Leonardo da Vinci is considered one of the greatest artists and thinkers of all time. In addition to his paintings, da Vinci was an accomplished sculptor, architect, musician, engineer, and ‘ scientist. The painting shows a beautiful woman seated in an armchair on a balcony. Behind her, a landscape can be seen. Leonardo has seated her so that the fig u re seems almost alive. Her smile is mysterious, and nothing in the painting appears fixed. All the shapes seem to sway and flow gently into one another, and the figure and landscape are perfectly harmonized. Experts believe Leonardo painted the Mona Lisa in Italy over a long period beginning about 1505.
The Last Supper
The Last Supper is a mural by Leonardo da Vinci that was painted on a wall of the dining hall in the Convent of Santa Maria Delle Grazie in Milan, Italy. The idea was that the monks would be able to focus on the last meal of Jesus while they were eating.
The mural is huge and covers an entire In fact, it is the largest picture that Leonardo ever painted. The painting is laid out in such a way that it looks like Jesus and his apostles were sitting at the end of the dining hall. The disciples are all reacting horror to the thought that someone at that table would betray their master. The painting is remarkable because the disciples are all portraying very human, easily identifiable emotions.
You can see that every single element of the painting directs one’s attention straight to the midpoint of the composition which is Jesus Christ’s head. In this work, Leonardo wanted to experiment with a new style he had invented called tempera. It is a method of painting with pigments dispersed in an emulsion miscible with water, typically egg yolk. The painting took him four years to complete – 1495 to 1498.
Unfortunately, Leonardo’s new experiment was a disaster. The paint almost immediately began falling off the plaster. Art experts tried to recreate what they thought the painting must have looked like. There is a lot of debate about whether those experts really did ‘fix’ the painting, or if they changed its meaning by making changes in color and detail.
Michelangelo – Creator of Sistine Chapel
Michelangelo was an Italian sculptor, painter, architect, and poet. He was one of the most important artists of the Renaissance. At age 23, Michelangelo completed his magnificent ‘Pieta’, a marble statue that shows the Virgin Mary grieving over the dead Jesus. He began work on the colossal fig u re of ‘David’ in 1501, and by 1504, the sculpture was in place outside the Palazzo Vecchio.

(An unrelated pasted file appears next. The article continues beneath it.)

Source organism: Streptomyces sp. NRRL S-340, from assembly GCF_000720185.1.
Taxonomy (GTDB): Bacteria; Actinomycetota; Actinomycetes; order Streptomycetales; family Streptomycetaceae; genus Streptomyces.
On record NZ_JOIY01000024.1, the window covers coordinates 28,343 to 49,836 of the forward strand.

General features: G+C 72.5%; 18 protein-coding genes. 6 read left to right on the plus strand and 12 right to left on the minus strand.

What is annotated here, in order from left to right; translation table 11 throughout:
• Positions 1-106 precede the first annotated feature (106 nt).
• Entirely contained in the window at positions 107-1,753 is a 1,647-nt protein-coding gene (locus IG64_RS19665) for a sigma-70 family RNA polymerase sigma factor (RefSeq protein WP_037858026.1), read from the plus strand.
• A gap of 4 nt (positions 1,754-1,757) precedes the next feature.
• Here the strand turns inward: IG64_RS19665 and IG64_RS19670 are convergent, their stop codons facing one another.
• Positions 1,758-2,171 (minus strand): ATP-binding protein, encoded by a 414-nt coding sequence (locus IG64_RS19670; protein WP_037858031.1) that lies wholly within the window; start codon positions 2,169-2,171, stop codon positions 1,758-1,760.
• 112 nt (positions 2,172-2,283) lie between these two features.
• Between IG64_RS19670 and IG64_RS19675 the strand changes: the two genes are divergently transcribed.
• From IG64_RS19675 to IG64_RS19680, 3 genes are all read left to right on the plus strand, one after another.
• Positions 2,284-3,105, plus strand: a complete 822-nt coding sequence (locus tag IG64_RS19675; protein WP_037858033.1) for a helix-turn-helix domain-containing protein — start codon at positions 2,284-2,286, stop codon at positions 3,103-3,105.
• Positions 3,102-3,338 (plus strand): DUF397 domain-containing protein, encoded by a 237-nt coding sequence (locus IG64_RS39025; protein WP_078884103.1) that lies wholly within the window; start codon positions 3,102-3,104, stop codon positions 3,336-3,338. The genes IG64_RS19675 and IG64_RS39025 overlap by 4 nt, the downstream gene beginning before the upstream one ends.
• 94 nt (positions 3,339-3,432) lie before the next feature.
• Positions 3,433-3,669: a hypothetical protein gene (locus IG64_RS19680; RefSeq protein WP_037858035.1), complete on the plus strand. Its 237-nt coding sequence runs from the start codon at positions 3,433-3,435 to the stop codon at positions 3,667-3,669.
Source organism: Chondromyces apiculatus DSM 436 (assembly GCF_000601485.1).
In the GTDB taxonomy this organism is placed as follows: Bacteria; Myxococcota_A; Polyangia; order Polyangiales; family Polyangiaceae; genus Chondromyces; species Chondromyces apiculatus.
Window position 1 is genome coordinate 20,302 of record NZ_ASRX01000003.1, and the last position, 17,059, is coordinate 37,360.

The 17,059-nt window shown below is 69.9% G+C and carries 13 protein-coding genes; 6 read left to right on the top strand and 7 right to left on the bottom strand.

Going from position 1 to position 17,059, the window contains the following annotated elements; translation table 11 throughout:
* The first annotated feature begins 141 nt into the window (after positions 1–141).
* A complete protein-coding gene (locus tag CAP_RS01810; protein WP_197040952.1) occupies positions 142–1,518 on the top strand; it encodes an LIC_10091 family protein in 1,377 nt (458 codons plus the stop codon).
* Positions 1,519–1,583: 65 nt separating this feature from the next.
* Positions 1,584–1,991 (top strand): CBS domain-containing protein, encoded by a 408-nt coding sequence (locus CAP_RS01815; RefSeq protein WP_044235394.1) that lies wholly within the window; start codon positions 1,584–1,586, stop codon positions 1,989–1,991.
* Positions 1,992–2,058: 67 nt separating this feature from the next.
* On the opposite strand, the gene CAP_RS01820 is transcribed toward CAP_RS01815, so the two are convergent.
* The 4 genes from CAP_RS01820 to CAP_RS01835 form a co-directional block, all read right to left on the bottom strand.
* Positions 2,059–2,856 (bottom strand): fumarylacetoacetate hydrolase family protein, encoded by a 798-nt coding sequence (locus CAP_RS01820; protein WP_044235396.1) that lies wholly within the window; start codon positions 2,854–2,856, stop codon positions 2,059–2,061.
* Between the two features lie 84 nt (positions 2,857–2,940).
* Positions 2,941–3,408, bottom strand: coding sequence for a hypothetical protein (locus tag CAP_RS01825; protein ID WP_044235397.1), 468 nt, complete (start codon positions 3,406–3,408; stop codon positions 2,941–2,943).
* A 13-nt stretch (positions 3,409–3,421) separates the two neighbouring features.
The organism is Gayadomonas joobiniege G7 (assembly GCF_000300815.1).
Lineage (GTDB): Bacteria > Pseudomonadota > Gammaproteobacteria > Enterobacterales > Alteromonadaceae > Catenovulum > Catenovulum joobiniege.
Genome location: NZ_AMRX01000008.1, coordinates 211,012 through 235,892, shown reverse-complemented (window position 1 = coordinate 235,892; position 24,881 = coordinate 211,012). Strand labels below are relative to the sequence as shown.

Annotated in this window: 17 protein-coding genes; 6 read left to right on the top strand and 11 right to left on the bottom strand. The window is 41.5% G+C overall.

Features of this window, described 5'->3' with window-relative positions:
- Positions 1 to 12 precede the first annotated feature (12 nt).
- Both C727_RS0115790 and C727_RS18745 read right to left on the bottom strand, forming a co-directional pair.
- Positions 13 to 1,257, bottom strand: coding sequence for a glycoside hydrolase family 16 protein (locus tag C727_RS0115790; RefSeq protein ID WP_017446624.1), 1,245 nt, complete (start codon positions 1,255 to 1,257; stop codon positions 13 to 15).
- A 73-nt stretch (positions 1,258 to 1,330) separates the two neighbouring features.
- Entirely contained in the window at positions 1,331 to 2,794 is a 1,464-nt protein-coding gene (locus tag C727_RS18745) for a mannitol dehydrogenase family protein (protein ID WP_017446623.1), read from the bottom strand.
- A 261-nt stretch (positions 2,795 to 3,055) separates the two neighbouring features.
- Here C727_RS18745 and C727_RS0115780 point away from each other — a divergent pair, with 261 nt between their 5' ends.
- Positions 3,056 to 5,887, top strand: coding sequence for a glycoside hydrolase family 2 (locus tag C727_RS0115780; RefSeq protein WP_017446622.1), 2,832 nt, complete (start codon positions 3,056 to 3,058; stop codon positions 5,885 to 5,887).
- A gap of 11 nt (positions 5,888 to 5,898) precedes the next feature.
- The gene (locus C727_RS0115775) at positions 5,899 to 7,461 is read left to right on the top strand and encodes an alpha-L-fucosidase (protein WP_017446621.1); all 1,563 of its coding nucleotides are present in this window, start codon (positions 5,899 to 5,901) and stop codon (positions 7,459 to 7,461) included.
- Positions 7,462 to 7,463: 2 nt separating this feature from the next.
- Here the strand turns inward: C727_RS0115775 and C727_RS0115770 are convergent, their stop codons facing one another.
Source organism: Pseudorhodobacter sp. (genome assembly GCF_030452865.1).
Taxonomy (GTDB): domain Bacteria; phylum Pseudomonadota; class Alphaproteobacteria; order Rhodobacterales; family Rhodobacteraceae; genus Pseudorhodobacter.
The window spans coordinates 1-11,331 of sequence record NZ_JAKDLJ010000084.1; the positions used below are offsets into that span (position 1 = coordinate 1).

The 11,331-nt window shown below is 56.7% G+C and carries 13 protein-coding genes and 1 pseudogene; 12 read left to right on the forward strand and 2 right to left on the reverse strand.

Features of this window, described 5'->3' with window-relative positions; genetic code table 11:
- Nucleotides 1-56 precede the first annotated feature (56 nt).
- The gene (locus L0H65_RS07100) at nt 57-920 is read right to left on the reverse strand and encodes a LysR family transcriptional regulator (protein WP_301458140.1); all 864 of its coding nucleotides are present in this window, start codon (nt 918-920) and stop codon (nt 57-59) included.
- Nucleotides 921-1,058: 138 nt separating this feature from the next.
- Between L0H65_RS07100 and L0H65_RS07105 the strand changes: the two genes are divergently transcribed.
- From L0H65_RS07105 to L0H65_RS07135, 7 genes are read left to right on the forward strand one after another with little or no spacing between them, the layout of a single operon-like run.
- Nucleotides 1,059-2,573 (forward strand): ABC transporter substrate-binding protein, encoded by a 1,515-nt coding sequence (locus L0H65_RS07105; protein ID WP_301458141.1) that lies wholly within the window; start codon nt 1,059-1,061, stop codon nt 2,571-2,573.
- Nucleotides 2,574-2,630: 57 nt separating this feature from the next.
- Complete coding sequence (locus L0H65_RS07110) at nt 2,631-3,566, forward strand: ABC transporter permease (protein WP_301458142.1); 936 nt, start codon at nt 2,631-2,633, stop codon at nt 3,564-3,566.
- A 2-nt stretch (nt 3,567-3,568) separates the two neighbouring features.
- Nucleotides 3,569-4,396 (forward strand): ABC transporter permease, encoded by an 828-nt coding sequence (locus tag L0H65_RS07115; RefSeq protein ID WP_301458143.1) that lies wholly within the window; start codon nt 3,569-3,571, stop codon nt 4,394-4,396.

After finishing his most famous project, the ceiling of the Sistine Chapel, he later painted ‘The Last Judgment’ on the altar wall of the Sistine Chapel. Towards the end of his life, Michelangelo became more involved in architecture and poetry. In 1546, he was made chief architect of the partly finished St. Peter’s Basilica in Rome. Michelangelo’s art was a culmination of the knowledge and revival of the classics during the Renaissance, and his work was the launching point of a new style of art which became known as ‘Mannerism’.
The Sistine Chapel ceiling paintings (see picture to the right) by Michelangelo were commissioned by Pope Julius II in 1508 and were completed in 1512. It was arduous work that required the artist to constantly paint while lying on his back, atop a scaffold that raised him to within inches of the ceiling. The paintings took four years to finish, and it was physically, artistically, and emotionally a tremendous feat by the artist, who created this masterpiece single-handedly.
The painting covers 520 square meters of the ceiling, and the central area is made up of nine panels showing scenes from the Old Testament. These panels are surrounded by fig u res from Greek mythology and Hebrew prophets. To this day, these ceiling paintings continue to inspire millions of pilgrims and tourists in Vatican City each year.
Jacopo Robusti Tintoretto
Jacopo Robusti Tintoretto is best known for his monumental and dramatic religious art. The artist was born in Venice and lived there all his life. Even though his painting is distinguished by great daring, he seems to have led a rather retired life, concerned only with his work, and the well-being of his family.
Tintoretto’s most notable works include the early ‘St Mark Freeing the Slave’, as well as the series of religious paintings he completed for the Scuola di San Rocco between 1564 and 1588. His last picture of considerable importance was the vast ‘Paradise’. It was reputed to be the largest painting ever done upon canvas.
He also painted ‘The Last Supper’, which is dramatically different from that which was painted by da Vinci. Tintoretto’s early works adhered quite strictly to the Mannerist tradition of the Venetian or Italian Renaissance. However, he later developed his own style that was highly dynamic and extravagant.
Raphael – Leader of the Italian Renaissance
Raphael had great talent, and he received early training in art from his father, Giovanni Santi. He also learned new techniques from Leonardo da Vinci and Michelangelo. Beauty and serenity were his great emotional themes. Raphael painted the Madonna del Granduca, The Small Cowper Madonna, and The Alba Madonna.